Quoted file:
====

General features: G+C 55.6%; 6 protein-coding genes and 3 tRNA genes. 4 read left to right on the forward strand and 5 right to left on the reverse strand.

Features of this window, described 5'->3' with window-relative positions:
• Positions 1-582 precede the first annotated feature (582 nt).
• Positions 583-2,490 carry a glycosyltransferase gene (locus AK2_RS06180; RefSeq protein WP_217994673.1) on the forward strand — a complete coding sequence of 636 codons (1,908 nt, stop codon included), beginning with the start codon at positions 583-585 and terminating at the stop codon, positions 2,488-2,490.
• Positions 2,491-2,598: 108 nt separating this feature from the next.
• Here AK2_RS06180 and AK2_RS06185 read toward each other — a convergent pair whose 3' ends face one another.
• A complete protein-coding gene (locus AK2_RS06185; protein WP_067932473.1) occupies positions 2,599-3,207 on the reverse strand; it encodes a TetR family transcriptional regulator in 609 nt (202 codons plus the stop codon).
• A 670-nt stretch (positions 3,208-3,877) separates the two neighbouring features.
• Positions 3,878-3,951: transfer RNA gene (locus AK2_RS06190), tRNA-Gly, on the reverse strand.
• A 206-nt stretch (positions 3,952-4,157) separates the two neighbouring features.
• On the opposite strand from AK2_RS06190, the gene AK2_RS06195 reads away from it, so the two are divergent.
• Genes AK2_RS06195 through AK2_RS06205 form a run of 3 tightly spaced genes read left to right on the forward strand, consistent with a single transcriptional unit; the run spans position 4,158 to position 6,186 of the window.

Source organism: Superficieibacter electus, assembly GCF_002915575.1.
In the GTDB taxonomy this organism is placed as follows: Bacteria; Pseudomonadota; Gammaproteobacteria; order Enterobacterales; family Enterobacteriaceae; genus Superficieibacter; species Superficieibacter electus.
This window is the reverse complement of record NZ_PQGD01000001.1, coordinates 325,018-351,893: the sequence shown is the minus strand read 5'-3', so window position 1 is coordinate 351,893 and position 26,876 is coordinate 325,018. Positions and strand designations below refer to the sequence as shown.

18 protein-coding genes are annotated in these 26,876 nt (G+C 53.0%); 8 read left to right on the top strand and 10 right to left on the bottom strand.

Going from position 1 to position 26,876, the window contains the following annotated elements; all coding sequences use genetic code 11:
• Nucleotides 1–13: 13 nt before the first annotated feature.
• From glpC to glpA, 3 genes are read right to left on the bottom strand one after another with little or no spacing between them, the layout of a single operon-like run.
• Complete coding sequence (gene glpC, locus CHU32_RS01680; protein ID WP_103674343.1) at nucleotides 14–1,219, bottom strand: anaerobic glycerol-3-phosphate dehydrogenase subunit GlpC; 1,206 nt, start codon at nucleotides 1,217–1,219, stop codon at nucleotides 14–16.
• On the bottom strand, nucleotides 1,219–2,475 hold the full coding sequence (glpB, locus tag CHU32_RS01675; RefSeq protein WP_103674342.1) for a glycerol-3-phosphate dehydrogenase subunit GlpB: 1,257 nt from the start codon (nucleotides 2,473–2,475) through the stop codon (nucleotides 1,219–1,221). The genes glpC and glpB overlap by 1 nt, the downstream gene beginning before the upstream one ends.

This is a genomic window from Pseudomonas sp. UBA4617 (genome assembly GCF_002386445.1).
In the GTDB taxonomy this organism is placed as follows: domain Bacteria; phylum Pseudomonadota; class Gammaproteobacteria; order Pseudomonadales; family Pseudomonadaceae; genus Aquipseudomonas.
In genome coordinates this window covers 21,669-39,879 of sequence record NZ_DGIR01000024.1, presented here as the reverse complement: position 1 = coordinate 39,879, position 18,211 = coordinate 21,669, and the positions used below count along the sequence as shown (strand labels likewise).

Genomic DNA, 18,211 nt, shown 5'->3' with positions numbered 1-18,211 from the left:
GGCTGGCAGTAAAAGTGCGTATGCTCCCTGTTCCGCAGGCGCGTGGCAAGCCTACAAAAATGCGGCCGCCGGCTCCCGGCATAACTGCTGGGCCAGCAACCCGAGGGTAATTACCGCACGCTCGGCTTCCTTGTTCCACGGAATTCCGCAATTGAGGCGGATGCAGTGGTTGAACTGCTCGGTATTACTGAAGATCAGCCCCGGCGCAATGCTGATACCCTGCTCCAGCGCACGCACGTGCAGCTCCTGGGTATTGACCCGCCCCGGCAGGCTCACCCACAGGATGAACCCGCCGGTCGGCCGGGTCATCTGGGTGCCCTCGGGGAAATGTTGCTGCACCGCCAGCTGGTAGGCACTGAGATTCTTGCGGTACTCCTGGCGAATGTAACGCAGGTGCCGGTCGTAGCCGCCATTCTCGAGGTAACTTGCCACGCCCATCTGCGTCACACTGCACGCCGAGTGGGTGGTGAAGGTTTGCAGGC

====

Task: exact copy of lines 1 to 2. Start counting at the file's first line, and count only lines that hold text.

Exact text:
General features: G+C 55.6%; 6 protein-coding genes and 3 tRNA genes. 4 read left to right on the forward strand and 5 right to left on the reverse strand.

Features of this window, described 5'->3' with window-relative positions: